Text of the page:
There are signs that the Coronavirus pandemic is creating a structural shift in gender equality as pressure eases on some of the key barriers to women’s financial progress in 2021, the latest Financy Women’s Index shows.
The FWX finished 1.6% higher at 72.3 points in the December quarter, compared to 71.2 points in December 2020, aided by a closing of the gender gaps in employment, ASX 200 board positions and unpaid work.
It will now take 59 years to achieve financial gender equality in Australia, down from a revised 76 years in 2020, based on the worst performing area of progress – unpaid work.
Data suggests that more flexible work arrangements and better division of unpaid labour has enabled women to spend less time on unpaid work overall, whilst men are spending slightly more of their overall time in this area.
The significant reduction in the timeframes to equality has come as a surprise given there’s been so much commentary that the unpaid workloads of women had probably increased as a result of home-schooling and working from home during the lockdowns.
But in fact, women appear to have been working more than ever in paid employment, although for less financial reward than men.
While it is encouraging to see a greater balance in paid and unpaid work between women and men, if this is to be a long-term a structural shift then it is vital that we also see female workforce earnings keep up, especially in those hard-hit services areas like Health.
This quarter, the Financy Women’s Index sheds some light on one of the big questions to have emerged during COVID-19 – who bore the brunt of the unpaid work?
“The unpaid work index remains one the most important indicators of women’s progress, with the division of domestic tasks so closely tied to gender norms,” said Rhiannon Yetsenga, economist at Deloitte Access Economics.
“The pandemic and associated lockdowns have shown a path towards greater gender equality through more flexible working, but further cultural and structural change is required if we want to enable progress beyond the modest improvements seen this quarter,” said Ms Yetsenga.
Despite the annual FWX improvement, a disappointing December quarter weighed on the result, with a 2.2% drop driven by a widening in the gender pay gap (14.2%).
This was the only area of the Index which failed to improve over the year.
It acted as a drag on the annual rate of progress towards women’s economic equality, bringing it to about half of that recorded for the 2020 calendar year (1.6% versus 3%.)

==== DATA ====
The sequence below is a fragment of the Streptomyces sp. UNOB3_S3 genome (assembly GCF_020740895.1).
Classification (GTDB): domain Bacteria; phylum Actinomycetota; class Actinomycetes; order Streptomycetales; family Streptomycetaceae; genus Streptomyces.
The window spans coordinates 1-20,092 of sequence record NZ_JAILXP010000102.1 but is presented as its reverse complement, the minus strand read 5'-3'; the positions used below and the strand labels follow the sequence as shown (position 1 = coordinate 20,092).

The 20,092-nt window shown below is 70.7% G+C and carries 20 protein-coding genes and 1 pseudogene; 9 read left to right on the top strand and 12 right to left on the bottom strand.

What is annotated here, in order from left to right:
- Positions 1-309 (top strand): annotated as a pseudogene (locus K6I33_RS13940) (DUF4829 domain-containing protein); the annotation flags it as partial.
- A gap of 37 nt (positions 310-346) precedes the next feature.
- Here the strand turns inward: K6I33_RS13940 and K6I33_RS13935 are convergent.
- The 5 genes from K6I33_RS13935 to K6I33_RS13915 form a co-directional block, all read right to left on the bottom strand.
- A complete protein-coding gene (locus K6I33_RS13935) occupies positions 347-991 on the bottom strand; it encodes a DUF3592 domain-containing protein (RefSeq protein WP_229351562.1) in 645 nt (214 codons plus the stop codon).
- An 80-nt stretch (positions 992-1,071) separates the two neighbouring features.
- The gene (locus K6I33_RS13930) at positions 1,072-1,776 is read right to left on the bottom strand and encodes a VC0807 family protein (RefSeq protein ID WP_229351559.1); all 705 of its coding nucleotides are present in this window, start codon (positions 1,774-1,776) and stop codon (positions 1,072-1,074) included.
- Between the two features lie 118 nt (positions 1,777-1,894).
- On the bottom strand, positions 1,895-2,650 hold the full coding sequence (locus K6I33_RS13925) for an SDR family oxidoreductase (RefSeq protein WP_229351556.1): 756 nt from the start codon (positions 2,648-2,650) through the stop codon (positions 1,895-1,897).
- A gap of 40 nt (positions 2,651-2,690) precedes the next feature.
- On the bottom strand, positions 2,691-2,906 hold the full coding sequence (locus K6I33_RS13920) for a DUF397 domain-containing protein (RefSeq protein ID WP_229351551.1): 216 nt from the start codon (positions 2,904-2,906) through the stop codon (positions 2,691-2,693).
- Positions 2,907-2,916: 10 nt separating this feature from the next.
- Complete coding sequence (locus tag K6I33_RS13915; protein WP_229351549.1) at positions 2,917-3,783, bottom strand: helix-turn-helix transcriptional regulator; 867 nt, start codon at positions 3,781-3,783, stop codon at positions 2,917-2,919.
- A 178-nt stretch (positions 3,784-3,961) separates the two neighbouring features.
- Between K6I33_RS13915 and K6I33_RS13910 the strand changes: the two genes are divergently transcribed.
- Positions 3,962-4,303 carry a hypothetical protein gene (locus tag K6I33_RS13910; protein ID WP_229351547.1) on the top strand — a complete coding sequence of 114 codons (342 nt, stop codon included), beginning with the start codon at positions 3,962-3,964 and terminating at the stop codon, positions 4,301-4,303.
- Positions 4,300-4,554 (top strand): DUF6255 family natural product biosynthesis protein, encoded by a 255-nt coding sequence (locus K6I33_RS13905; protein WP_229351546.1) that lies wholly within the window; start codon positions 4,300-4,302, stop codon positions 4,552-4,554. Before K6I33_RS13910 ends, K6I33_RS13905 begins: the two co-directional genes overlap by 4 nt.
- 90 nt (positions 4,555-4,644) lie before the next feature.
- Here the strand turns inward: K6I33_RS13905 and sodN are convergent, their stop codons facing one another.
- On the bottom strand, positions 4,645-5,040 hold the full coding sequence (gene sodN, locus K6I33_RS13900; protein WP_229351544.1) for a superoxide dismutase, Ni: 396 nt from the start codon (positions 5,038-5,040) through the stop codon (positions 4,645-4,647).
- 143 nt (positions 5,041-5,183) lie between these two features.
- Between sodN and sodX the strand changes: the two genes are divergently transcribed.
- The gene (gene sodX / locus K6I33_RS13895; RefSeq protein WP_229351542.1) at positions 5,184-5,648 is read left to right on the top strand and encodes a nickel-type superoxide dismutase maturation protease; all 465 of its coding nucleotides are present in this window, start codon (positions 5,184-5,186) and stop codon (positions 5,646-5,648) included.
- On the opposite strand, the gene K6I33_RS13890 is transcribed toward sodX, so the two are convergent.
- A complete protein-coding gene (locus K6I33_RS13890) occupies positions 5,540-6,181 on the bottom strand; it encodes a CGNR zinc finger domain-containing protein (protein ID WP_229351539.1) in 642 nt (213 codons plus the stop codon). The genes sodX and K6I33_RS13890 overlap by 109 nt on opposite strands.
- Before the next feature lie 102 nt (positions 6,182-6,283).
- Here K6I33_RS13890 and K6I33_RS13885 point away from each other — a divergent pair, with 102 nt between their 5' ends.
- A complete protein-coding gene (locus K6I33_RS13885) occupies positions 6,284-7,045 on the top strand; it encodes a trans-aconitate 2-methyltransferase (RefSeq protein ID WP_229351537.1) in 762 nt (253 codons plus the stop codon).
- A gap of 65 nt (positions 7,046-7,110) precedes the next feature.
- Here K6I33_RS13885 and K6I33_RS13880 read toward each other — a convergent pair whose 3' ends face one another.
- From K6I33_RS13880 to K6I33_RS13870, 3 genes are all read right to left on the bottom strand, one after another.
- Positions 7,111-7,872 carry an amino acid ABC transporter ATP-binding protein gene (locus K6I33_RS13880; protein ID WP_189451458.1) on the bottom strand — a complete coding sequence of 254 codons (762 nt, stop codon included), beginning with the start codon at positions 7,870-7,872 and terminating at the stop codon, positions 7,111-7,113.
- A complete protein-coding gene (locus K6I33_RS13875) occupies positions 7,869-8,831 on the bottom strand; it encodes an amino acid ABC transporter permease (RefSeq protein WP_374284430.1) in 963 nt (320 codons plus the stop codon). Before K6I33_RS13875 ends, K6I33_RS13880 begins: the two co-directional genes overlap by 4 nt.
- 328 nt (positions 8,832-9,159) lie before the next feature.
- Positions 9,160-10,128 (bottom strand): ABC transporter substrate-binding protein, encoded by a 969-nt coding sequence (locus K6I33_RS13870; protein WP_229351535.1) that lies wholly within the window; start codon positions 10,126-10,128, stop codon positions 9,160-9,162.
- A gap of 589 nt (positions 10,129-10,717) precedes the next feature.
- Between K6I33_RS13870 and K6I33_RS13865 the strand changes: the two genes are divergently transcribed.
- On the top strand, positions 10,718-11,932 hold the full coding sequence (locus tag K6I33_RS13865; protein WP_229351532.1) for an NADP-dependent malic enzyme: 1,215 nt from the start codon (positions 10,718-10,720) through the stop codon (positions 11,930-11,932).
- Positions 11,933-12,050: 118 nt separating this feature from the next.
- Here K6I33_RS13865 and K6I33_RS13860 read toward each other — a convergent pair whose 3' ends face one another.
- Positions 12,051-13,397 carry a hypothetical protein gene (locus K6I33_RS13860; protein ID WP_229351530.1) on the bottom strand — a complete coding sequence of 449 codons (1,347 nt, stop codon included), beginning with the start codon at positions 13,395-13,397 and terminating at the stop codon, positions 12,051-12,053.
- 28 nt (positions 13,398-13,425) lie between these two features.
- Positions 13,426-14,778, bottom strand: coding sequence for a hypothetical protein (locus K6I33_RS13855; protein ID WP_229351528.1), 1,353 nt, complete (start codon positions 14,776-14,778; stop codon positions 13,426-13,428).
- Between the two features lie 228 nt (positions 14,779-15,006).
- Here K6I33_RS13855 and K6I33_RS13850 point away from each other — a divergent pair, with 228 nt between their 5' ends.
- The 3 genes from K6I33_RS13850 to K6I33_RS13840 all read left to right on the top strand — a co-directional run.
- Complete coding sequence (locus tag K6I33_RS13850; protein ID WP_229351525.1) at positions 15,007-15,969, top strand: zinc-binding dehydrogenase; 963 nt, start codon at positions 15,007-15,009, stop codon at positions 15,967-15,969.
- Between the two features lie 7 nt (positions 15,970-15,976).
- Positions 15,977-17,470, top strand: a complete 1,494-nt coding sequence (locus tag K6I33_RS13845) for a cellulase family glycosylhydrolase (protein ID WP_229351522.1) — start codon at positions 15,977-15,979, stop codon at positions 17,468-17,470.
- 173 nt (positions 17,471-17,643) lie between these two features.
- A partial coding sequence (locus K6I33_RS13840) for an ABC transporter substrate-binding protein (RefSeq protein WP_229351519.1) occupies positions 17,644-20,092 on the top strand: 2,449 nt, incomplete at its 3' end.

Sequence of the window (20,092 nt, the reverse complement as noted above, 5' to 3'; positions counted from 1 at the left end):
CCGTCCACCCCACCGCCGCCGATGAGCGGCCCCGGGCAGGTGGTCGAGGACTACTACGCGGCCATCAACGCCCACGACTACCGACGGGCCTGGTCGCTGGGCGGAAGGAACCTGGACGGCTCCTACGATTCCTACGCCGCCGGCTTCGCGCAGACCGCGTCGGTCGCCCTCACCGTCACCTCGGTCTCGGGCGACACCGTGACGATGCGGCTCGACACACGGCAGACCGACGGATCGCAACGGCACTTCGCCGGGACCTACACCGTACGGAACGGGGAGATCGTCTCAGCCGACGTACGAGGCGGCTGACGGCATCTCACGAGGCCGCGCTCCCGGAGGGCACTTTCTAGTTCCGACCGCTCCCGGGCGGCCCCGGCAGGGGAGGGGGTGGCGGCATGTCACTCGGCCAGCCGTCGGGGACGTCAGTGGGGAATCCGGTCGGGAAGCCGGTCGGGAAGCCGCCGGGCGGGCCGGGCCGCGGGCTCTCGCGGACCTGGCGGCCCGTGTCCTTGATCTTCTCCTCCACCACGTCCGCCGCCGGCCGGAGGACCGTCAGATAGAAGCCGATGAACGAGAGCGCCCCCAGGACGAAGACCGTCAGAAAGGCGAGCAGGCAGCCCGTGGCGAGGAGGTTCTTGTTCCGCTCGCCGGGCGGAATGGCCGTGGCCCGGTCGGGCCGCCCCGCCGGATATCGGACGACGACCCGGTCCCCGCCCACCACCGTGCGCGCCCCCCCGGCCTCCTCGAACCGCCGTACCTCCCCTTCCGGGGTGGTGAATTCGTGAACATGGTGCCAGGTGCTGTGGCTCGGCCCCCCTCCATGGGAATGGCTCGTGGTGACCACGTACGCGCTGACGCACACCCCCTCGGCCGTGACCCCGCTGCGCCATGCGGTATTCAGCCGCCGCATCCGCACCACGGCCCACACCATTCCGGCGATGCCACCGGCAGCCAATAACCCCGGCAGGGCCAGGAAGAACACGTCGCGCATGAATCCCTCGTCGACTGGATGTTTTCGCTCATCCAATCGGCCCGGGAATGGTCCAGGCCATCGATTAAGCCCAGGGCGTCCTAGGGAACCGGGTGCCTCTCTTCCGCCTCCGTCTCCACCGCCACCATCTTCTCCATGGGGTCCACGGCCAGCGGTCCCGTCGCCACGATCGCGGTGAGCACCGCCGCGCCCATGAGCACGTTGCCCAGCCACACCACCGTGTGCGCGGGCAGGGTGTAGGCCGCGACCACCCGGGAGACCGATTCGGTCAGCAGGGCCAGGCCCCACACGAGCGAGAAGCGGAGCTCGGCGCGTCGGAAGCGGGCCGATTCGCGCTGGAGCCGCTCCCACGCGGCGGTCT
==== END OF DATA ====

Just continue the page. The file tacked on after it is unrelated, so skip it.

“It’s frustrating to learn that, despite living in a wealthy, well-educated society in the 21st century, the Financy Women’s Index estimates it will take close to 22 years to close the gender pay gap,” said Effie Zahos, independent director InvestSMART.
“Right now, Australia is facing a skills shortage, and there may never be a better time for women to exercise their workplace clout and be paid what they are worth,” said Ms Zahos.
Among the other key findings on women’s economic progress:
- the gender gap in underemployment is now the smallest it has ever been, reflecting that strong labour market conditions combined with greater work flexibility during the pandemic has improved employment opportunities for Australian women.
- there was also an improvement in the number of monthly hours worked by women (6% gain versus a 5% gain for men in the December quarter).
- the number of women on ASX 200 boards increased over the latest quarter to 34.5%, as of January 31, according to the Australian Institute of Company Directors.
Nicki Hutley independent economist said she is “optimistic” that changes in the unpaid work balance will stick after the pandemic passes.
“There is still a lot of work to do and it’s concerning that some areas have worsened, especially the gap in graduate salaries. A gap right from the start tends to expand over the years and sets up a lifetime of inequality,” she said.
The remaining sub-indices of the Women’s Index such as Superannuation and Education will be updated in the March quarter of 2022.
Dr Shane Oliver, chief economist AMP said Australia needs to work harder on to getting gender equality right.
“The pandemic and associated lockdowns have shown a path towards greater gender equality through more flexible working – the key is for business, governments and workers to grasp the opportunity and push forward long after we leave the pandemic behind,” said Dr Oliver.
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